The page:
Fake news in light of the UK's general election and how to spot it!
In the run up to the UK’s general election, fake news is back on the agenda. Actually, post the US election, it never left the agenda! Digital falsities arguably led Americans to ‘click and elect’ Trump, however, nobody is immune to its adverse effects. On BBC’s The One Show this week, Theresa May said she had been an early victim of fake news, as it was revealed a newspaper wrongly claimed she had a new baby in the past. The PM said that when she was trying to become an MP, she faced claims that such news would cause her ’trouble’ on being selected as a Tory candidate.
For some of us it’s a bit of a laugh, for others it’s a money making scheme and for platforms like Facebook, well it’s simply a headache. They are facing fresh political pressure in light of June's general election, with the UK and its politicians also firmly in the spotlight. The Silicon Valley giant is using adverts in several British national newspapers, advising the average Joe on how to spot fake news. As the Spiderman franchise will tell you, ‘With great power comes great responsibility’ and no matter how much Sheryl Sandberg (Facebook’s COO) says Zuckerberg’s baby is not a publisher, but purely a platform, they still have a duty to reduce the diffusion of misleading content.
Here are 5 tips from Full Fact and Facebook to help you stop believing stories that Beyonce is actually Obama’s 3rd daughter…
1. Consider the photos and videos- Many fake news stories sometimes use manipulated images or videos. The photo may be authentic in itself, however, simply taken out of context.
2. Have a look at the dates - Misleading content often has timelines which make zero sense, or use altered dates of official events in the past. This is often the quickest way to spot fake news!
3. Unusual formatting - Probably the most obvious of tip, yet one which most of us overlook. Fake news articles don’t have the luxury of an editing team backed by a powerhouse newswire, so often the quality will be visibly poor. Misspellings, awkward layouts and poor grammar (guilty) should all raise eyebrows for a potentially misleading story.
4. Look at alternative reports - If there is no other reputable news source reporting the same story, it can often mean that the story is purely fabricated. Even within the existing report, if the publisher is using unorthodox mediums to post their content or have a history of producing inaccurate content…think again.
5. Check the URL - Even your nan sitting at home on the sofa can purchase a domain name and often they can mirror existing websites. So don’t forget to use your fine-tooth comb.
Click here for the complete guide from Full Fact.
In order to test your new set of skills, take a look at the below list of US-centric popular fake news websites as compiled by Fake News Watch:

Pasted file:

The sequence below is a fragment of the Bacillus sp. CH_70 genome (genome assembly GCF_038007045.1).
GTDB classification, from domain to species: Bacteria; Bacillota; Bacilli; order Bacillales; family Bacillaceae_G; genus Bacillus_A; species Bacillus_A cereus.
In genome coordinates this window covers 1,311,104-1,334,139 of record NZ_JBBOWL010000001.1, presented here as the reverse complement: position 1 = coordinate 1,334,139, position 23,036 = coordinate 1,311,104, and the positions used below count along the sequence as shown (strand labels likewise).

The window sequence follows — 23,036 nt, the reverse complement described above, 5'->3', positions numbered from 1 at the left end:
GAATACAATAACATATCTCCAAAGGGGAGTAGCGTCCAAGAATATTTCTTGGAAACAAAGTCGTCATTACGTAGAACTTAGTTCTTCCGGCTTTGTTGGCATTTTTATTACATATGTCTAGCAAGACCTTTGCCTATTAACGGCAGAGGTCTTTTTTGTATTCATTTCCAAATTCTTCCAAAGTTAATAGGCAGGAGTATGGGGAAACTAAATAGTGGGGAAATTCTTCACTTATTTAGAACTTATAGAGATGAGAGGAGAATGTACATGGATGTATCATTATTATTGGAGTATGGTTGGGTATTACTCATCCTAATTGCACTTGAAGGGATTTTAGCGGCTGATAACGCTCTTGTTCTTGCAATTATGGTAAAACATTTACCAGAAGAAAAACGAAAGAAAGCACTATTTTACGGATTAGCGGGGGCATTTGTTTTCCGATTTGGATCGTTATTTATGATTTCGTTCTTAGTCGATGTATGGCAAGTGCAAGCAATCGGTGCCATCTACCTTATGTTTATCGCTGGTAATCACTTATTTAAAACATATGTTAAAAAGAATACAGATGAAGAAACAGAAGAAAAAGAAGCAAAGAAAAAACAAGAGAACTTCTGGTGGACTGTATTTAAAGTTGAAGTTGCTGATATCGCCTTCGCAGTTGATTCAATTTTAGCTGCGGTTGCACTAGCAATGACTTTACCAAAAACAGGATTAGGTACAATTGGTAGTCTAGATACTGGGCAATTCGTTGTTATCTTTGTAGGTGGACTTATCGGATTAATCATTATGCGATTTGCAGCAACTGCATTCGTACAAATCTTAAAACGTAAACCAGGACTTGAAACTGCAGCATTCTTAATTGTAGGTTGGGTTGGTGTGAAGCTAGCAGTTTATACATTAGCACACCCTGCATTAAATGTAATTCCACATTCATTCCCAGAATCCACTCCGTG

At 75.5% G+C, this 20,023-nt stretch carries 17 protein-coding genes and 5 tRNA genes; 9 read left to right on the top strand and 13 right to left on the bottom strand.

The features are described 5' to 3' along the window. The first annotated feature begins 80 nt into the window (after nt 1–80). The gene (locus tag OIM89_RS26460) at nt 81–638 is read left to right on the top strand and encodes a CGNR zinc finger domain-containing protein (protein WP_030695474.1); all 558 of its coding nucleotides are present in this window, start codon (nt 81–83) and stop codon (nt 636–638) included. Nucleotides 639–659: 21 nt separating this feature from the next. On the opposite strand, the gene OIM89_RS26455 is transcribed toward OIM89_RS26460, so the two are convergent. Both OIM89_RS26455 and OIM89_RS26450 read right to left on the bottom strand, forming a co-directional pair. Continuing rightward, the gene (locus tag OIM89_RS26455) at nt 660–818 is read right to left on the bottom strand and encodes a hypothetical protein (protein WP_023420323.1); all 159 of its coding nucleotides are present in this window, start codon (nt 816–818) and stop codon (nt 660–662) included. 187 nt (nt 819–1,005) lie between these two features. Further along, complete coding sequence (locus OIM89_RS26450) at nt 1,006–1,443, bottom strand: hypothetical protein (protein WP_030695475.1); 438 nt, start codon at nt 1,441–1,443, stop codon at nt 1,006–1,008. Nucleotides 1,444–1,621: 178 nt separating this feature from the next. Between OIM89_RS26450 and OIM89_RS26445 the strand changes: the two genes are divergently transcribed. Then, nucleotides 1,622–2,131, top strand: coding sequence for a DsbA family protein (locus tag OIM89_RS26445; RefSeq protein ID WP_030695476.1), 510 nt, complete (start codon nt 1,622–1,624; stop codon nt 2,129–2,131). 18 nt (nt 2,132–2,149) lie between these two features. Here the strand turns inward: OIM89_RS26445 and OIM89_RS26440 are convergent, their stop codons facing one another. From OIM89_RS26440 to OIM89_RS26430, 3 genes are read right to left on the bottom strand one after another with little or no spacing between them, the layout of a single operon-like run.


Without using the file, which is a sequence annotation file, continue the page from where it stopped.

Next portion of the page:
§ The Onion (Satire)
§ American News (Fake/hoax)
§ The Borowitz Report (Satire)
§ Natural News (Clickbait)
§ Disclose TV (Clickbait)
§ World Truth TV (Clickbait)
§ InfoWars (Clickbait)
§ Clickhole (Satire)
The question is, how do these fake news websites even make money? Surely they can't be sustainable in the long-run? A classic piece of fake news in the run up to the US election was a story claiming Pope Francis had endorsed Trump. A piece of content like this is bound to generate thousands of click-throughs and shares. Often we see such content plastered with ads on the side panel - each click of an ad featured on a fake news website generates money for their dodgy creator. The publishers that runs these adds also get a teeny tiny fee per click, however, If a fake news story blows up and suddenly millions of people are reading the article whilst simultaneously clicking on the ad, well, its a payday all around. Unfortunately, it can be a lucrative business for those willing to master the dark art.
Adam Mosseri of Facebook said the platform are focusing on 3 areas around this not so new phenomenon of fake news - trying to prevent the creators of misleading content from making cash, building products to prevent the spread of false news and finally helping people make more informed decisions. This latter problem is extremely tough given the amount of overwhelming content we are bombarded with on a daily basis. For UK voters in June, this latter issue is the crux of our ballet box dilemma - how can we make educated choices if we continually question the reliability of the information at our disposal? As described by Damian Collins, a Conservative MP, misleading content threatens 'the integrity of democracy in Britain’. Guys like Facebook and Google are taking serious action to battle fake news, however, there is one thing they can’t prevent - the fictitious stories and false promises created by political parties on how they plan to sail through the muddy water of Brexit and beyond.
Don't forget to vote!! Your decision at the ballot box matters!